The rupee fell 0.2% to 65.8825 a dollar yesterday, the most since September 7.
India’s benchmark stock index tumbled the most in more than two weeks as the fall in European equities and US stock futures dragged down metal producers and industrials a day before expiry of the monthly derivative contracts.
Vedanta and Hindalco Industries, the nation’s largest producers of copper and aluminium, plunged the most in a month.Tata Motors, owner of Jaguar Land Rover, slid to a one-month low, while Larsen & Toubro, the most valuable engineering firm, fell to its lowest price in nine months. Motherson Sumi Systems, a supplier to Volkswagen, capped its steepest two-day loss since October 2008. The rupee weakened the most in two weeks.
The S&P BSE Sensex tumbled 2.1% to 25,651.84 at the close, after climbing to a two-week high earlier. Twelve of the 30 stocks in the gauge lost at least 3%. The reversal was accompanied by a jump in the gauge’s 30-day historical volatility to its highest level since October 2013, with investors looking ahead to see whether the Reserve Bank of India will lower interest rates on September 29 to bolster the economy and spur a recovery in company earnings.
“While the fall in the European markets was the catalyst, the larger concern is the delay in the pick-up in the earnings momentum,” Sanjay Sinha, founder of Mumbai-based Citrus Advisors said in a phone interview. “Futures and options expiry also kept people on tenterhooks.”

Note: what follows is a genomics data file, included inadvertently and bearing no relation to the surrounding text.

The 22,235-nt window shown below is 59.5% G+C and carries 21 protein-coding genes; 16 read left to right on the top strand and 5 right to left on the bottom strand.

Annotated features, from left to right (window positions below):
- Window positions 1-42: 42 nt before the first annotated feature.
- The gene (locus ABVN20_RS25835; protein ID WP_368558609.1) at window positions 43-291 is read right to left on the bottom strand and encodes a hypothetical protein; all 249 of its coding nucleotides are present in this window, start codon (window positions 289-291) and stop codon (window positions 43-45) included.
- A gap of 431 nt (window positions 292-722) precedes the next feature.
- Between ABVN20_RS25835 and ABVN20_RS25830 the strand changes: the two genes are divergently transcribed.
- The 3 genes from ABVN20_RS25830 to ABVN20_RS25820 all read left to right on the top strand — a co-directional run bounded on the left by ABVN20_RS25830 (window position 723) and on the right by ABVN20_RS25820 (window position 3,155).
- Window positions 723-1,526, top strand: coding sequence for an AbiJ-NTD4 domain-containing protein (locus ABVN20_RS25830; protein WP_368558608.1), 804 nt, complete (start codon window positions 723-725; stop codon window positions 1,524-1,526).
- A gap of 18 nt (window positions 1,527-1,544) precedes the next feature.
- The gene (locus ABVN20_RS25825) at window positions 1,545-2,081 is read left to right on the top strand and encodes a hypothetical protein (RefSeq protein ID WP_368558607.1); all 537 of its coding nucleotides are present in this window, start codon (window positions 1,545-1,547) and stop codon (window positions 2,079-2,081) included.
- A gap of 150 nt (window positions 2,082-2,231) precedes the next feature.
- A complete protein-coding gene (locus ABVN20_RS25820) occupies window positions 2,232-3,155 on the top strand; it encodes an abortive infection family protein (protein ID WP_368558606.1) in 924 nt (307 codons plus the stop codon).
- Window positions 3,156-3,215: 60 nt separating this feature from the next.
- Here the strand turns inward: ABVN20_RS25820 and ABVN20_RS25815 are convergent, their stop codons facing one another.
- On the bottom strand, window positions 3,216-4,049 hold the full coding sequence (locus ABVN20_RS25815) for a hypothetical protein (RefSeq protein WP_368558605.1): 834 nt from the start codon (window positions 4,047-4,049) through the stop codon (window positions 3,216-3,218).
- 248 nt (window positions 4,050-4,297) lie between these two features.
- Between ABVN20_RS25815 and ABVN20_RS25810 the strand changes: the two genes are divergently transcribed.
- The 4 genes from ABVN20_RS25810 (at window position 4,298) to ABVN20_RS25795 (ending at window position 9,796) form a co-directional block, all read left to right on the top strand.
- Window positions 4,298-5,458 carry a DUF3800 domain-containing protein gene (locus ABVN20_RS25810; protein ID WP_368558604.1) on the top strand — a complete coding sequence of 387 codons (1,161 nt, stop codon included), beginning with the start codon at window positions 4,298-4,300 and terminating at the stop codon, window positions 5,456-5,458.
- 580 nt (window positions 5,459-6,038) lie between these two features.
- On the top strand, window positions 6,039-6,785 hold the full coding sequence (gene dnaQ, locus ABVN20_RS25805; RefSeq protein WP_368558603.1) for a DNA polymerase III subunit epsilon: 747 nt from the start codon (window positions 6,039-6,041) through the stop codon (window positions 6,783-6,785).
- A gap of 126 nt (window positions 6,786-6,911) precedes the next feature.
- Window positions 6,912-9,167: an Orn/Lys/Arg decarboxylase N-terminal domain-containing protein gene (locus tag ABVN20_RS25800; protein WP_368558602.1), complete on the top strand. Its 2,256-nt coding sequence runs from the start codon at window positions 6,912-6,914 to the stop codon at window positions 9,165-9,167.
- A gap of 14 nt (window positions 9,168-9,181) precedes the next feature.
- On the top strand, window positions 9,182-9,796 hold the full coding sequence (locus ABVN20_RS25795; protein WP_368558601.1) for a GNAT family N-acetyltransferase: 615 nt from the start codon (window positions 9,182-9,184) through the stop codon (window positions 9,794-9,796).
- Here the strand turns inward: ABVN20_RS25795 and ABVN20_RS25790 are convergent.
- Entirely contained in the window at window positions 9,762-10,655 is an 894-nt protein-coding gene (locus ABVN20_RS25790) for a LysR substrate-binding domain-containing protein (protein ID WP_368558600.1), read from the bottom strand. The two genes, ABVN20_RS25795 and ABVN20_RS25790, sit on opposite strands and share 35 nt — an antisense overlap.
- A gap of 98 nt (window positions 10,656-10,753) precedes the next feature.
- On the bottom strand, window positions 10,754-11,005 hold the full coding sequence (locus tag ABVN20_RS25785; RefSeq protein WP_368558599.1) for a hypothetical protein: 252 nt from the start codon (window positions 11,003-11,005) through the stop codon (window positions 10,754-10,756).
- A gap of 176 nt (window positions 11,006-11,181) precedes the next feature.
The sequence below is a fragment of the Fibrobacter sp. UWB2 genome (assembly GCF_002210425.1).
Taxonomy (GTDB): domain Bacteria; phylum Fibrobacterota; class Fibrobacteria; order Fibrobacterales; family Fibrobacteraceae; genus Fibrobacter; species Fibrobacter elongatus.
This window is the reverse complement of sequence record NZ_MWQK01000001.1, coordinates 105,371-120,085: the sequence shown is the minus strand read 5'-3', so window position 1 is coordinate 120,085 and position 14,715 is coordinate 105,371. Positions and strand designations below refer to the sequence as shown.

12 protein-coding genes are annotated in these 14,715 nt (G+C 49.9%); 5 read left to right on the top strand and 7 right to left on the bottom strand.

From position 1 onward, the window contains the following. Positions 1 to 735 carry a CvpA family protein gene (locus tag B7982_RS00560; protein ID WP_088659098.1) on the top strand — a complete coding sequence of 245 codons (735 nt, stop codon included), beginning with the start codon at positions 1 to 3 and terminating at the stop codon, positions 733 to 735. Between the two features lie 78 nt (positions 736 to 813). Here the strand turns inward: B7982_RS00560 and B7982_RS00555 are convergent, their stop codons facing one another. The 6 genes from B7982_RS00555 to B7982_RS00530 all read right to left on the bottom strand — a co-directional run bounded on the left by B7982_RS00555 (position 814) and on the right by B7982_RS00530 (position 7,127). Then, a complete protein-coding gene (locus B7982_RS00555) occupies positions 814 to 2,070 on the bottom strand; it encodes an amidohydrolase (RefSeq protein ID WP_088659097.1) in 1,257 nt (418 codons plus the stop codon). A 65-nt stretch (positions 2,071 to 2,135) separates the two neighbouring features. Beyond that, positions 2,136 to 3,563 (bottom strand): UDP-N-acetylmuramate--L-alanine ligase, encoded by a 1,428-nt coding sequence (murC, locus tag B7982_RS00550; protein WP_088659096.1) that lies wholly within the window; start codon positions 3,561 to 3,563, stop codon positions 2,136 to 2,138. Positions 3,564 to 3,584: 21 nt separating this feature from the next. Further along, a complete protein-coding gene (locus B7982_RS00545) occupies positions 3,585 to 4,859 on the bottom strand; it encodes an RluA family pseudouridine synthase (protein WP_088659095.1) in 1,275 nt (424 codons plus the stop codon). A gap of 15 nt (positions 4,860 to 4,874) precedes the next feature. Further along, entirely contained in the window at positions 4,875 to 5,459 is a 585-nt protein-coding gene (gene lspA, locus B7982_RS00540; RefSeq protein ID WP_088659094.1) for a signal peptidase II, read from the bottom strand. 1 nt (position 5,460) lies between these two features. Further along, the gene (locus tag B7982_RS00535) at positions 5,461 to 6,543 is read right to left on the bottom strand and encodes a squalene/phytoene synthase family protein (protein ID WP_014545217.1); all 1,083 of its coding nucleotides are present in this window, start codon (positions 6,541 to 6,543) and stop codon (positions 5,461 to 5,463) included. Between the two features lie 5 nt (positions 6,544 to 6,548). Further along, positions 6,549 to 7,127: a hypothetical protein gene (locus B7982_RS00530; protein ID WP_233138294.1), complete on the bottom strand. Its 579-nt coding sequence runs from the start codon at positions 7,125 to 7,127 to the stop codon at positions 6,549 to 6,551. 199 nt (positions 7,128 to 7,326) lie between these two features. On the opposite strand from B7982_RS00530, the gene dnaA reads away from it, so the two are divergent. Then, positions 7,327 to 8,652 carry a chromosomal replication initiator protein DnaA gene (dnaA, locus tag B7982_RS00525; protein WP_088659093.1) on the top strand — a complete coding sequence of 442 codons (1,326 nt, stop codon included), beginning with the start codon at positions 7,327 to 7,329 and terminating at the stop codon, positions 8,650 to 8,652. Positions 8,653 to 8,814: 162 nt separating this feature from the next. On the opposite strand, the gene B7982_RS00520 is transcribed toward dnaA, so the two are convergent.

The Sensex earnings climbed 1% in the June quarter, following a 45% drop in the prior three months, data compiled by Bloomberg show.
RBI Governor Raghuram Rajan left the main rate unchanged at 7.25% in August after three cuts in 2015 to meet his inflation target of 6% by January. Official data have shown that consumer price gains slowed to 3.66% last month as oil fell below $50 a barrel and food costs dropped.
Even so, foreigners have remained net sellers of Indian equities for a second month, unloading shares worth $337mn through September 18, as conflicting signals from the Federal Reserve on when it will start raising interest rates curbed demand for riskier assets. They pulled $2.6bn from local shares in August, the most since 2008.
“The rebound was not sustainable and overseas investors are still bearish,” Siddarth Bhamre, head of derivatives at Angel Broking, said by phone from Mumbai. “Stocks are also pressured by selling in index futures before the derivatives expiry.” Vedanta plunged 6.2%, taking this year’s loss to 57%. Hindalco tumbled 6.3%, the most since August 24. Tata Motors slid 4.8% and Larsen & Toubro declined to its lowest level since December 24.
Meanwhile the rupee fell the most in two weeks on concern outflows from local equities will deepen as the benchmark stock index extended its monthly decline.
The rupee fell 0.2% to 65.8825 a dollar in Mumbai, the most since September 7, according to prices from local banks compiled by Bloomberg. It rose as much as 0.3% earlier to 65.5550, the highest level since August 20. Government bonds declined.
“Investors are watching equity market for cues on the rupee,” said Paresh Nayar, the Mumbai-based head of currency and money markets at the local unit of South African lender FirstRand. The bank expects the currency to trade in a range of 65.70-66.30 a dollar over next two days.
Standard Chartered Plc predicts the Fed staying on hold gives the Reserve Bank of India room to reduce rates further after inflation figures came in below the lender’s estimates. Governor Raghuram Rajan has lowered the benchmark repurchase rate by 75 basis points this year. The next review is on September 29 when Standard Chartered sees a 25 basis-point cut.
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